General advice on 'condensing' a typeface?

cedilla's picture

I'm working on an identity that is already well balanced. It's a long collection of capital sans-serif letters that are already condensed (think of Berthold Akzidenz Grotesk Bold Condensed or Knockout 49). I just need to create a new version, a little more compressed.

(Unfortunately, I can't show anything since it's a commercial project that isn't announced yet).

Do you have any advice on how to condense a typeface ? It's pretty straightforward, but I'm sure there are little expert details that I can't think of right now. Optical adjustments, straight vs. curvy letters, negative space, etc.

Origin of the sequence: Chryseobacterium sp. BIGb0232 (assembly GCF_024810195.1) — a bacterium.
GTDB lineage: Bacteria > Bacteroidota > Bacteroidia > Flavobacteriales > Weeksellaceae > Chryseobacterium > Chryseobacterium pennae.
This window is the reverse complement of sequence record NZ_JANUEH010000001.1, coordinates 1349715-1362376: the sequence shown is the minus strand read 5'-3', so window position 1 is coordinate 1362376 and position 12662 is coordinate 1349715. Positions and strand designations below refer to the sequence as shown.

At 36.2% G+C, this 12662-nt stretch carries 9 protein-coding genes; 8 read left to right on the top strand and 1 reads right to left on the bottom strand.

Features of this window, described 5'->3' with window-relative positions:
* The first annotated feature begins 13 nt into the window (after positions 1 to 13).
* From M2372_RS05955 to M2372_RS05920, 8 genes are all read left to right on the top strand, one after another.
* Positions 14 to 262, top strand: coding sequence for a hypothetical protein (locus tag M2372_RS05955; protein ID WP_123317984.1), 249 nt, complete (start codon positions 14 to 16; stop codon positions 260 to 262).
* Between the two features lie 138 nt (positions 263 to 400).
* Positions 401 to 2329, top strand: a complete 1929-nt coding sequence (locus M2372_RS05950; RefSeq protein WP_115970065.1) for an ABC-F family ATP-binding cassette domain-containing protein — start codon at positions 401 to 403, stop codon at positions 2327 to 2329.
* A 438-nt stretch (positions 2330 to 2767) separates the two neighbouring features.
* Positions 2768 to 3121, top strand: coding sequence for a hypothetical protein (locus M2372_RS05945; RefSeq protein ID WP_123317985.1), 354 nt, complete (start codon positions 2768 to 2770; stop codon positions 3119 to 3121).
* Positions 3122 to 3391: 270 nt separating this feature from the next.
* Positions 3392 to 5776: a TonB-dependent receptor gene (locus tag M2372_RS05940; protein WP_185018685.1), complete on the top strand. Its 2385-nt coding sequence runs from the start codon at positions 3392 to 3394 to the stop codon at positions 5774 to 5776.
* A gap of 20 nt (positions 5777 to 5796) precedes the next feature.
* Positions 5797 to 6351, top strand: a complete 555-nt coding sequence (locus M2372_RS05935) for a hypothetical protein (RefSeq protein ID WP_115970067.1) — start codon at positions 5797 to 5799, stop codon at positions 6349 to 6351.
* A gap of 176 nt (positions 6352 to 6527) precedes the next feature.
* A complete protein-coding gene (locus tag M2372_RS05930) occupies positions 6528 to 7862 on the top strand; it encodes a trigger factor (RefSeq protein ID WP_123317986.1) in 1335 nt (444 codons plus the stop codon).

Thanks in advance !

Nick Shinn's picture

Don’t be afraid to thin stems in letters such as N and W.
Consistency of glyph weight vis-a-vis one another is the goal, not consistency of stem width.
Look at Frutiger’s fonts to see how forthright he is in implementing this principle.

cedilla's picture

Great tip. Thanks Nick.

Chris Dean's picture

When I was in school, if we falsely squished a typeface, we’d have our fingers broken. I wouldn’t even consider it.

hrant's picture

Some/more vertical curves might need to become straights.

hhp

cedilla's picture

Christopher : Yes. This rule should be extended to any university program (and not just design school).

Hrant: thanks!

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